Scientists have found a way to overcome the problem of the human body rejecting animal parts used in transplants.
The work, by the University of Leeds, means the use of animal tissue such as blood vessels, tendons and bladders may become common in surgery.
Human organs for transplant are constantly in short supply, meaning long waits for many patients.
Currently, the use of animal tissue for human transplant is restricted, and of limited effectiveness.
For instance, chemically treated heart valves from pigs have been transplanted into patients for more than a decade, but have a limited life span as they are inert and cannot be populated by the patient’s own cells, and ruling out any possibility of repair to damage.
This poses a particular problem for young patients, as the valves do not grow with the child, and must be replaced frequently.
The Leeds team used a combination of freezing, chemical baths and ultrasound to strip the animal tissue of the cells and biological molecules that trigger a response from the immune system.
This left a biological scaffold which could then be populated by cells from a patient’s own body, creating a tissue which carries no risk of rejection, which can be repaired, and which can grow with the body.
Scientists are hailing a new drug to treat aggressive prostate cancer as potentially the most significant advance in the field for 70 years.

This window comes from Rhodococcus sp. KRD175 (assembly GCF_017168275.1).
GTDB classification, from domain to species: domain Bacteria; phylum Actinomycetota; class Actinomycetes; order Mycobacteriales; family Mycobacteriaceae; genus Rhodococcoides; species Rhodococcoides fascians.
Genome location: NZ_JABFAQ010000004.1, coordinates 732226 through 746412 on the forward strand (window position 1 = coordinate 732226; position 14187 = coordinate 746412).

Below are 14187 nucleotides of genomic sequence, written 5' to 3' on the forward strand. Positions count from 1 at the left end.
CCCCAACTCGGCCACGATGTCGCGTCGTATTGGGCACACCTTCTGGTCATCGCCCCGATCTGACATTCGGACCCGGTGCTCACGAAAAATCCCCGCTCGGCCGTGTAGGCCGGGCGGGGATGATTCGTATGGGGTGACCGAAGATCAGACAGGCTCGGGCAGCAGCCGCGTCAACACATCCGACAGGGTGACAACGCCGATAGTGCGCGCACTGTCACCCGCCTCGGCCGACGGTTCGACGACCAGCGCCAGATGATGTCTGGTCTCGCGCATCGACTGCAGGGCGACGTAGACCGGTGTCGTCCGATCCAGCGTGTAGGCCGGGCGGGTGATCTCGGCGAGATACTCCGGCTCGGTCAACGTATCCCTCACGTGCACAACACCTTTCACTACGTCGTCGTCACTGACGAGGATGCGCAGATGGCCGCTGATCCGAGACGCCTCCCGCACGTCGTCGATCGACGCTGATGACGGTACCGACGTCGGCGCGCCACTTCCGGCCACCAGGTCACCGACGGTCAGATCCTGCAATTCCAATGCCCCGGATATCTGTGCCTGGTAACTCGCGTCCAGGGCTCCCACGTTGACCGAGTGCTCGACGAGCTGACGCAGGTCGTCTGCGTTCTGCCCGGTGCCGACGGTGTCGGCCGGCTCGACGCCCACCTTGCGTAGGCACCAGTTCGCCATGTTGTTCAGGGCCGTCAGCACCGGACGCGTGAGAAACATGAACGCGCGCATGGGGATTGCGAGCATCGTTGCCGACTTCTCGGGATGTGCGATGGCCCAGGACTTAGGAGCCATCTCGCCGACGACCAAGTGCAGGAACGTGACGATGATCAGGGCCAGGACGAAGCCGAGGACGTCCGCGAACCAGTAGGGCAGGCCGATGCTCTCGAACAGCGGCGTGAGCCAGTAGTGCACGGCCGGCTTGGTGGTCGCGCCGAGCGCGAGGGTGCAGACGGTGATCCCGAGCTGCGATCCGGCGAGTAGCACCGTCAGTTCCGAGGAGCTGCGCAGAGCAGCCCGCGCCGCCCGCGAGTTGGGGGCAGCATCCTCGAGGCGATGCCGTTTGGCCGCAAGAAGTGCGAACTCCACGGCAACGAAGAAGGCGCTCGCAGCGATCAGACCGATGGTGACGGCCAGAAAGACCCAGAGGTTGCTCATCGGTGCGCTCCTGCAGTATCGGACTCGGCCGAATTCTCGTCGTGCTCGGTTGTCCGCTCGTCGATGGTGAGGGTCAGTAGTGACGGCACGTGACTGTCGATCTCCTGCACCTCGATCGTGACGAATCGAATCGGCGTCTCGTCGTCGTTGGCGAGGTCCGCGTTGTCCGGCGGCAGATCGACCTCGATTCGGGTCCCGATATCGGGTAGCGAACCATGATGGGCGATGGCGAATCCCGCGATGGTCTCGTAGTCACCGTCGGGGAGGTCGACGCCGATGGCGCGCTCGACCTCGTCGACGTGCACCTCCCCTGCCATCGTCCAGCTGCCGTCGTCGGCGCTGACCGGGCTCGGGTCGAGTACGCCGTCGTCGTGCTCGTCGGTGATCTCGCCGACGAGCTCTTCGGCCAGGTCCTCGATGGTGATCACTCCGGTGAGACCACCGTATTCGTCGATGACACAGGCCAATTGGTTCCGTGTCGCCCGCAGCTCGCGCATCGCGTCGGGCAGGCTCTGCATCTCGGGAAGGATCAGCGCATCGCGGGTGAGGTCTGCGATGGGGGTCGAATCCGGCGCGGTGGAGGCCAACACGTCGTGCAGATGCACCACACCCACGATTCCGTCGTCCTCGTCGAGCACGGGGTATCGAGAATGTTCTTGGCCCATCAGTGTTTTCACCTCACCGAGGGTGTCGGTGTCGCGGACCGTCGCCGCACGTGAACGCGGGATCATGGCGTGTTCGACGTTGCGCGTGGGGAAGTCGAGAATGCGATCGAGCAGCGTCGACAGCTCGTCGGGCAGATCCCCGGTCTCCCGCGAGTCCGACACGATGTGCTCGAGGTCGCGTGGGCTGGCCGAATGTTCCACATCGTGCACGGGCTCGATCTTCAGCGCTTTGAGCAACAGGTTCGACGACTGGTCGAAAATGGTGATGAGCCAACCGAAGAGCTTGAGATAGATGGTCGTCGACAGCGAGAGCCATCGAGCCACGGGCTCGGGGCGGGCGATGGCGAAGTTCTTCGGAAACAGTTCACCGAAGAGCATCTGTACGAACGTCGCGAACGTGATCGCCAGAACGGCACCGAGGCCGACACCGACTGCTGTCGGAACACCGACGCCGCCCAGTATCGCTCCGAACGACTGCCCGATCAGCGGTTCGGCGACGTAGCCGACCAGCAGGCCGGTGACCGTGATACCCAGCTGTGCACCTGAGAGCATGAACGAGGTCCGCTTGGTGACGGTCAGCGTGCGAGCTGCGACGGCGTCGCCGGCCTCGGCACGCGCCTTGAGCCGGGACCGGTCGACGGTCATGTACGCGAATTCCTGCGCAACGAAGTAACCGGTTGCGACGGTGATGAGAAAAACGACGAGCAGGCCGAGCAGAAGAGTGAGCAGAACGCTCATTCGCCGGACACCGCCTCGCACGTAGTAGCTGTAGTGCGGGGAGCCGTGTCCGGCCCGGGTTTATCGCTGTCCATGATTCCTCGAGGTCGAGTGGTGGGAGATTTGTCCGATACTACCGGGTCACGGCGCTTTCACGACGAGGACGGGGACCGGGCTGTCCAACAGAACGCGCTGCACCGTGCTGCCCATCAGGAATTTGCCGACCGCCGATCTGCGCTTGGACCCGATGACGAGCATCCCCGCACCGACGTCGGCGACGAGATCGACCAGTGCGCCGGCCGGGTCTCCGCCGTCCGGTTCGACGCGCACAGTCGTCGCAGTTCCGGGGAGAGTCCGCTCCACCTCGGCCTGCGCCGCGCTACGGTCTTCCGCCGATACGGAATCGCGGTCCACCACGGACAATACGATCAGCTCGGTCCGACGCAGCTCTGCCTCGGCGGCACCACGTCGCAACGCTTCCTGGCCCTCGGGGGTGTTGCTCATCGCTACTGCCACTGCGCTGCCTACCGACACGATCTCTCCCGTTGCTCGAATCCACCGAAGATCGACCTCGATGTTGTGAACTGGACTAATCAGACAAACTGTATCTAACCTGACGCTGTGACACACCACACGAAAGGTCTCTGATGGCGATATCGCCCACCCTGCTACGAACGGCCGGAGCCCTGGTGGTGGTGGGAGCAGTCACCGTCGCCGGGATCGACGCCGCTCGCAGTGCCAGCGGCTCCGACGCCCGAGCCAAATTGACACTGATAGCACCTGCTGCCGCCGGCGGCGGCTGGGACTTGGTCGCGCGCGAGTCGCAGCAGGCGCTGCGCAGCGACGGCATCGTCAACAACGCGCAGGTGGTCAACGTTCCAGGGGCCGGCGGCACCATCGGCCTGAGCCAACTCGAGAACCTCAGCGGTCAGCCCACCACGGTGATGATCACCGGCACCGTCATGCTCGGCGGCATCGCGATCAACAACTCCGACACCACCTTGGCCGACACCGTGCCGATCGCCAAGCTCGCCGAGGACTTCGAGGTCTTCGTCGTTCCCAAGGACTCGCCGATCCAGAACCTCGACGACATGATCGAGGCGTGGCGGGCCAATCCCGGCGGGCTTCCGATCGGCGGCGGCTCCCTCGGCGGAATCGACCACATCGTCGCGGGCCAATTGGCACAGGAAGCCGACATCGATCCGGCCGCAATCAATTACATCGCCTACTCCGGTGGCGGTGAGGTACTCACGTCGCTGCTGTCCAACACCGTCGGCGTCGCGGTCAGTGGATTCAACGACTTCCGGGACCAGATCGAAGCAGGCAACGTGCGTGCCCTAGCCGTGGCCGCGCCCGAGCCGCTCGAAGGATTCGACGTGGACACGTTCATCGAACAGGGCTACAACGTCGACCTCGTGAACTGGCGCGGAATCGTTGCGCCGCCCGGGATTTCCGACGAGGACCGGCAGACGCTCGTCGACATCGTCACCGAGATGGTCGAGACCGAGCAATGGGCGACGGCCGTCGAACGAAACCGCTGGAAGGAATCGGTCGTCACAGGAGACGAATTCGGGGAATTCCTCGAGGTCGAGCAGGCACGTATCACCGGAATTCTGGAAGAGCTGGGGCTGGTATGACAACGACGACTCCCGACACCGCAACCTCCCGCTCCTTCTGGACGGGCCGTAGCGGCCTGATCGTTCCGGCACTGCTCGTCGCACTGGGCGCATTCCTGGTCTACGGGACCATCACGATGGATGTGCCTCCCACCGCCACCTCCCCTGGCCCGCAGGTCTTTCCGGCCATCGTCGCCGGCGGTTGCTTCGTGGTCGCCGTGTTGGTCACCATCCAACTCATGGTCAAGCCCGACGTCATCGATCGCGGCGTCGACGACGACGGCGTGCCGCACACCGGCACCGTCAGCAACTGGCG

Abiraterone could potentially treat up to 80% of patients with a deadly form of the disease resistant to currently available chemotherapy, they say.
The drug works by blocking the hormones which fuel the cancer.
The Institute of Cancer Research hopes a simple pill form will be available in two to three years.
Richard Pflaum talks about his trial of Abiraterone
An advanced clinical trial involving 1,200 patients around the world is currently under way, with more trials likely later this year.
Soon contact lenses won’t just correct eyesight; they could save your vision.
By applying electrically conductive, antibiotic nanosilver particles to contact lenses, researchers at the University of California, Davis, can continuously map the pressure inside a human eye while administering medication directly and painlessly into it.